I like a wedding as much as the next man or woman – and I should: I’m a civil celebrant. But there are certain ingredients that can contribute to making a wedding very forgettable (or, sometimes, for the wrong reasons, unforgettable!).
I have been to some stunning settings for weddings, and the atmosphere has often been brilliant.
But I write as an Englishman. It is not so fun – especially in our winter – attending a wedding at a mill in a remote spot. The Satnav can’t find it, and it has rained so much in the preceding days that the muddy access lane is only navigable for a 4 x 4. And I don’t possess one.
Quite frequently, you know very few people, and find yourself thrown together at the service or during the reception with people you would not normally choose to get to know. The conversation often dries up after each person has answered the inevitable “How do you know the bride/groom?” question.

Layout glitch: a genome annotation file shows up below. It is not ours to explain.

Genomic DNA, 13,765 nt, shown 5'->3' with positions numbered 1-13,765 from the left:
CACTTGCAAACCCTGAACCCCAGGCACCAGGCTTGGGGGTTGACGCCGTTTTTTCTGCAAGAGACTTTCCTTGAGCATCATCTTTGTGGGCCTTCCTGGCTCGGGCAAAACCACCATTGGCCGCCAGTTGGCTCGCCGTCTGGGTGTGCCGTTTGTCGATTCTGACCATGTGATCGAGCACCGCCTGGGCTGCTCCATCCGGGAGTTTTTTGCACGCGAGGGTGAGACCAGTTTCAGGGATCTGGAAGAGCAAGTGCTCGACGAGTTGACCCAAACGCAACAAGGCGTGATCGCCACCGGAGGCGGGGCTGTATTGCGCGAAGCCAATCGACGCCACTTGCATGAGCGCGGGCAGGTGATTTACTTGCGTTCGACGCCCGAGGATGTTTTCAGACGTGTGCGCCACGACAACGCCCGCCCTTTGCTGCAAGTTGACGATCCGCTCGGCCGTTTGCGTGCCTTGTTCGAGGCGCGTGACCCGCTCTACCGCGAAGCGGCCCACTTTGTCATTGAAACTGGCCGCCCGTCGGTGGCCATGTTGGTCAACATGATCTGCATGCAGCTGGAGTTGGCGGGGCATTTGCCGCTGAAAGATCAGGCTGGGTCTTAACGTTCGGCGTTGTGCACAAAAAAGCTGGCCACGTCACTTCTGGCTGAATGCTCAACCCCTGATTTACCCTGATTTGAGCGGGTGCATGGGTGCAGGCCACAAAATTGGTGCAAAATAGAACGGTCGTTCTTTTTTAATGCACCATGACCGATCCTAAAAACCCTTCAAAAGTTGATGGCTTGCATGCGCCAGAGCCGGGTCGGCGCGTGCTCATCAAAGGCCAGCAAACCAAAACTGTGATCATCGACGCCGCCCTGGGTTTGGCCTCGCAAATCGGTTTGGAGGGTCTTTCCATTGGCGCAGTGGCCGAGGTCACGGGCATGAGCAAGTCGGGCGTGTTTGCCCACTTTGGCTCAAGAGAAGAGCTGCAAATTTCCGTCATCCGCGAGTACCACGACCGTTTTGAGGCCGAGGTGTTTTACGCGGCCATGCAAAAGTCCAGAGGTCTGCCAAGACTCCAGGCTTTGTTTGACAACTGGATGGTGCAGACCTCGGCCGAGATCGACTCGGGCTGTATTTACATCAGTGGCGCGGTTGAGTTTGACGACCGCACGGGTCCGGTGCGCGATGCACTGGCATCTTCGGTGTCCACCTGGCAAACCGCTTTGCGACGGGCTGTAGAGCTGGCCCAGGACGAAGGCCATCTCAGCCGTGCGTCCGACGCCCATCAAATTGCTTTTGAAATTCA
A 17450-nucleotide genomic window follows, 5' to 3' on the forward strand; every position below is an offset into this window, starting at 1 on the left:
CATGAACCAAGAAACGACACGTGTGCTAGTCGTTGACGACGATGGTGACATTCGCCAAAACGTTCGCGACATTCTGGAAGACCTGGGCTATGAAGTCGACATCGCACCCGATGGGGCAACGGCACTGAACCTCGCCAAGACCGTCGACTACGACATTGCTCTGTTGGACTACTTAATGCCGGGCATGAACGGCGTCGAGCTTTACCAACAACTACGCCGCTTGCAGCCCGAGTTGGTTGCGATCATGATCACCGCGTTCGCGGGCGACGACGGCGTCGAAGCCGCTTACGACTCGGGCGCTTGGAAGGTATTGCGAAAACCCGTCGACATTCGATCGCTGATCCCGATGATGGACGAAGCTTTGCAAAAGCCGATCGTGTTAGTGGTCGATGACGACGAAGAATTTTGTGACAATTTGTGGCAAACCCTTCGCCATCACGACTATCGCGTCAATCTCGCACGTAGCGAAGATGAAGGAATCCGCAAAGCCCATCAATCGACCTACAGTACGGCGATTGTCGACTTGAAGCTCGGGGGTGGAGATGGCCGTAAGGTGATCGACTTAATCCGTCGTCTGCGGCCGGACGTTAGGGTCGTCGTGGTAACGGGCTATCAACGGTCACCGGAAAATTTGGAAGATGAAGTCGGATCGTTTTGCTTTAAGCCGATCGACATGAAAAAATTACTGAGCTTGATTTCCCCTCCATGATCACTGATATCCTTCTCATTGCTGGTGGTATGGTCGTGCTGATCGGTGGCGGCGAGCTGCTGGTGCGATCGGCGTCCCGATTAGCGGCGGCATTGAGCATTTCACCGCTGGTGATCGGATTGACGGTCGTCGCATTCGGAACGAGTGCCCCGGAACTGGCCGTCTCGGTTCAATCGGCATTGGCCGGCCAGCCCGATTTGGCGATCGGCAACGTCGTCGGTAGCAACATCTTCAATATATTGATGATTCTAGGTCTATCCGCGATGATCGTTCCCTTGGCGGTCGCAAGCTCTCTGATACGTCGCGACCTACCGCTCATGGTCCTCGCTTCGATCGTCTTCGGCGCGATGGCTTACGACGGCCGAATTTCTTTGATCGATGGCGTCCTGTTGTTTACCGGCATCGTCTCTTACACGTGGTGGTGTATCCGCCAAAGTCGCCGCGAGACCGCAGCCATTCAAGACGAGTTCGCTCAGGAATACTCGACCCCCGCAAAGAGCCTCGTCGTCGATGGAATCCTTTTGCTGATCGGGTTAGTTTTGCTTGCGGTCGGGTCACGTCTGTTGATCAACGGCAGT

Or maybe you end up with the person who won’t stop talking for a moment.
On the other hand, the seating arrangements may throw you up next to somebody you already know and whose company is embarrassing – an old flame, perhaps?
I’ve had complete strangers whip out their phones and show me pictures of relatives I have no desire to meet. People have expressed right-wing sentiments that Gengis Khan would have hesitated to utter, and I have had to nod politely. I’ve come across some awful bores. And, of course, talking to me might have been the last thing my dinner neighbours would have chosen.
Dancing and music
I can’t be the only person in the world who cringes when it comes to the dancing, can I?
It’s bad enough watching the mother and groom (say) dance, but when it’s the public’s turn, I confess that I really don’t want to. It’s probably hot in the hall, so that might do as an excuse, but, in truth, my sense of rhythm is not impressive, and if I do dance, I spend my time assuming everybody is sniggering about me. Probably paranoia, but that’s how I feel.
And then, if I have found somebody interesting to talk to, I can’t do it because the music is too loud.
When I think about it, I’m not sure if I should be encouraging people to have weddings!